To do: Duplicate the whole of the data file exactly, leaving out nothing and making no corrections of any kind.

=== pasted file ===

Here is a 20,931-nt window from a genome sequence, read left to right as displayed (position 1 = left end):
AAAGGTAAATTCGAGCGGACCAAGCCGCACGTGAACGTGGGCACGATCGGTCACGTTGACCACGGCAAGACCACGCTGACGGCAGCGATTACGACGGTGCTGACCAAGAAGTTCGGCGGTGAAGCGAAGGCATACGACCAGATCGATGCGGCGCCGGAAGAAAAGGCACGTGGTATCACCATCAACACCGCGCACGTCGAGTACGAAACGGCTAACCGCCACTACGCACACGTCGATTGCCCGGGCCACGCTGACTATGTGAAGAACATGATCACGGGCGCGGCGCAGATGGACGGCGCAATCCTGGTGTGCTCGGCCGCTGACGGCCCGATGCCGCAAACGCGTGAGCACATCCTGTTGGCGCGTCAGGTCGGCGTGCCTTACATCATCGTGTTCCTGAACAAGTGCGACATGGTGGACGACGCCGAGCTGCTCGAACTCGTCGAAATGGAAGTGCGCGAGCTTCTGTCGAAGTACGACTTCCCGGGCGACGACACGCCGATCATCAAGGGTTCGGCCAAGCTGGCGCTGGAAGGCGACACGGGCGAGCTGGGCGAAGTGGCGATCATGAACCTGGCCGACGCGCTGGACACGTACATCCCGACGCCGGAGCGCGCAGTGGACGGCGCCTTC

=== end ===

Here is a 20,931-nt window from a genome sequence, read left to right as displayed (position 1 = left end):
AAAGGTAAATTCGAGCGGACCAAGCCGCACGTGAACGTGGGCACGATCGGTCACGTTGACCACGGCAAGACCACGCTGACGGCAGCGATTACGACGGTGCTGACCAAGAAGTTCGGCGGTGAAGCGAAGGCATACGACCAGATCGATGCGGCGCCGGAAGAAAAGGCACGTGGTATCACCATCAACACCGCGCACGTCGAGTACGAAACGGCTAACCGCCACTACGCACACGTCGATTGCCCGGGCCACGCTGACTATGTGAAGAACATGATCACGGGCGCGGCGCAGATGGACGGCGCAATCCTGGTGTGCTCGGCCGCTGACGGCCCGATGCCGCAAACGCGTGAGCACATCCTGTTGGCGCGTCAGGTCGGCGTGCCTTACATCATCGTGTTCCTGAACAAGTGCGACATGGTGGACGACGCCGAGCTGCTCGAACTCGTCGAAATGGAAGTGCGCGAGCTTCTGTCGAAGTACGACTTCCCGGGCGACGACACGCCGATCATCAAGGGTTCGGCCAAGCTGGCGCTGGAAGGCGACACGGGCGAGCTGGGCGAAGTGGCGATCATGAACCTGGCCGACGCGCTGGACACGTACATCCCGACGCCGGAGCGCGCAGTGGACGGCGCCTTC